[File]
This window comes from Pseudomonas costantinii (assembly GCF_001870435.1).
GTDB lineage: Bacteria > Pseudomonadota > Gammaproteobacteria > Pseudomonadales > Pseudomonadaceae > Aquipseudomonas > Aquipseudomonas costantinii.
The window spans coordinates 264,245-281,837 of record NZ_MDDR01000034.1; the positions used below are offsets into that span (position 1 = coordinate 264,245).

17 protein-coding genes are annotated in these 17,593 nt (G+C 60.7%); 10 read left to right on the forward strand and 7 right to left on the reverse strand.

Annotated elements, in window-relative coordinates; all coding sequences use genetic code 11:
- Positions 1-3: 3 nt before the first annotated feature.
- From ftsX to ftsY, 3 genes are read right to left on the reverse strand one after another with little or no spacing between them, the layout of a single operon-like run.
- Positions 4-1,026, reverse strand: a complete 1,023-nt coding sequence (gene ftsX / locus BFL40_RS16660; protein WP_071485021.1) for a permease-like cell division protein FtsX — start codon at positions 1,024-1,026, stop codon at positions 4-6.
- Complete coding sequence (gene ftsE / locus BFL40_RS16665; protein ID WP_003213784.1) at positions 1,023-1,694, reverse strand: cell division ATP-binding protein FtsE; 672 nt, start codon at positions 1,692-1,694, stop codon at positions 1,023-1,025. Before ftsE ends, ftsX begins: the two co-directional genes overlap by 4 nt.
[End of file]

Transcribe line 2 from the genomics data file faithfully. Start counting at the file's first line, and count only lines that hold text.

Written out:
GTDB lineage: Bacteria > Pseudomonadota > Gammaproteobacteria > Pseudomonadales > Pseudomonadaceae > Aquipseudomonas > Aquipseudomonas costantinii.